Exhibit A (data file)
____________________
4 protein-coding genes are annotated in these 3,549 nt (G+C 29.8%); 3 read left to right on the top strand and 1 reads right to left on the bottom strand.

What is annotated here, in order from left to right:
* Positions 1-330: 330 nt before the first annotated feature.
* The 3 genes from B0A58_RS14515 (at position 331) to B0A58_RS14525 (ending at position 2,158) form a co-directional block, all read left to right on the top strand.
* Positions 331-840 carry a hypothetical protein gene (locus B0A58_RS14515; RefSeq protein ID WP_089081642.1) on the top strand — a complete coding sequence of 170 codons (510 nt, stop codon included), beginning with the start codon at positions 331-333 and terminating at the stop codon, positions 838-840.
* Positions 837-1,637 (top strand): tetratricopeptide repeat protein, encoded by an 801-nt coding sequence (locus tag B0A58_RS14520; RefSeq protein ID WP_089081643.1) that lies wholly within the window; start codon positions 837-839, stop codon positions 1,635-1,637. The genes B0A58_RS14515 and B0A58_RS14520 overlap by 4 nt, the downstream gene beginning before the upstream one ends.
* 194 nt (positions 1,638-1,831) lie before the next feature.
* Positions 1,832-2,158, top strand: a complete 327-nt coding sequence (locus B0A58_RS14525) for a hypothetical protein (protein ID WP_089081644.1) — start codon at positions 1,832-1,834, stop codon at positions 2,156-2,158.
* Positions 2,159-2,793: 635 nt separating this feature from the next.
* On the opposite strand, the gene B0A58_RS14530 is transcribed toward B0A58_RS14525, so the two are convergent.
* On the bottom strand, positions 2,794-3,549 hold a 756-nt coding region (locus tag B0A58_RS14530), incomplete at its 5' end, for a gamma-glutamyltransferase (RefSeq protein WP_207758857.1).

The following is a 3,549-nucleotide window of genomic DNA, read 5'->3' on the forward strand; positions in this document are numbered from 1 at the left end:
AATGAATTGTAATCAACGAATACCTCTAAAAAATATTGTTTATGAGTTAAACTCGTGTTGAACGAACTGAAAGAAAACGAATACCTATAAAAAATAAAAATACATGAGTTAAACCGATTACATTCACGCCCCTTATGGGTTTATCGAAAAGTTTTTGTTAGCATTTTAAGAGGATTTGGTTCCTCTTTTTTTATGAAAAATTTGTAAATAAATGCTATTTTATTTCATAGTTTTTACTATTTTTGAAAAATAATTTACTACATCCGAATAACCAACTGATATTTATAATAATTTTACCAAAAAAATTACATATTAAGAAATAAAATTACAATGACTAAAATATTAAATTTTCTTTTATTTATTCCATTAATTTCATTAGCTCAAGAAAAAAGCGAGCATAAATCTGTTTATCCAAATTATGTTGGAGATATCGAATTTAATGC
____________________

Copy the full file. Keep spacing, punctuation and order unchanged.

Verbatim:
4 protein-coding genes are annotated in these 3,549 nt (G+C 29.8%); 3 read left to right on the top strand and 1 reads right to left on the bottom strand.

What is annotated here, in order from left to right:
* Positions 1-330: 330 nt before the first annotated feature.
* The 3 genes from B0A58_RS14515 (at position 331) to B0A58_RS14525 (ending at position 2,158) form a co-directional block, all read left to right on the top strand.
* Positions 331-840 carry a hypothetical protein gene (locus B0A58_RS14515; RefSeq protein ID WP_089081642.1) on the top strand — a complete coding sequence of 170 codons (510 nt, stop codon included), beginning with the start codon at positions 331-333 and terminating at the stop codon, positions 838-840.
* Positions 837-1,637 (top strand): tetratricopeptide repeat protein, encoded by an 801-nt coding sequence (locus tag B0A58_RS14520; RefSeq protein ID WP_089081643.1) that lies wholly within the window; start codon positions 837-839, stop codon positions 1,635-1,637. The genes B0A58_RS14515 and B0A58_RS14520 overlap by 4 nt, the downstream gene beginning before the upstream one ends.
* 194 nt (positions 1,638-1,831) lie before the next feature.
* Positions 1,832-2,158, top strand: a complete 327-nt coding sequence (locus B0A58_RS14525) for a hypothetical protein (protein ID WP_089081644.1) — start codon at positions 1,832-1,834, stop codon at positions 2,156-2,158.
* Positions 2,159-2,793: 635 nt separating this feature from the next.
* On the opposite strand, the gene B0A58_RS14530 is transcribed toward B0A58_RS14525, so the two are convergent.
* On the bottom strand, positions 2,794-3,549 hold a 756-nt coding region (locus tag B0A58_RS14530), incomplete at its 5' end, for a gamma-glutamyltransferase (RefSeq protein WP_207758857.1).

The following is a 3,549-nucleotide window of genomic DNA, read 5'->3' on the forward strand; positions in this document are numbered from 1 at the left end:
AATGAATTGTAATCAACGAATACCTCTAAAAAATATTGTTTATGAGTTAAACTCGTGTTGAACGAACTGAAAGAAAACGAATACCTATAAAAAATAAAAATACATGAGTTAAACCGATTACATTCACGCCCCTTATGGGTTTATCGAAAAGTTTTTGTTAGCATTTTAAGAGGATTTGGTTCCTCTTTTTTTATGAAAAATTTGTAAATAAATGCTATTTTATTTCATAGTTTTTACTATTTTTGAAAAATAATTTACTACATCCGAATAACCAACTGATATTTATAATAATTTTACCAAAAAAATTACATATTAAGAAATAAAATTACAATGACTAAAATATTAAATTTTCTTTTATTTATTCCATTAATTTCATTAGCTCAAGAAAAAAGCGAGCATAAATCTGTTTATCCAAATTATGTTGGAGATATCGAATTTAATGC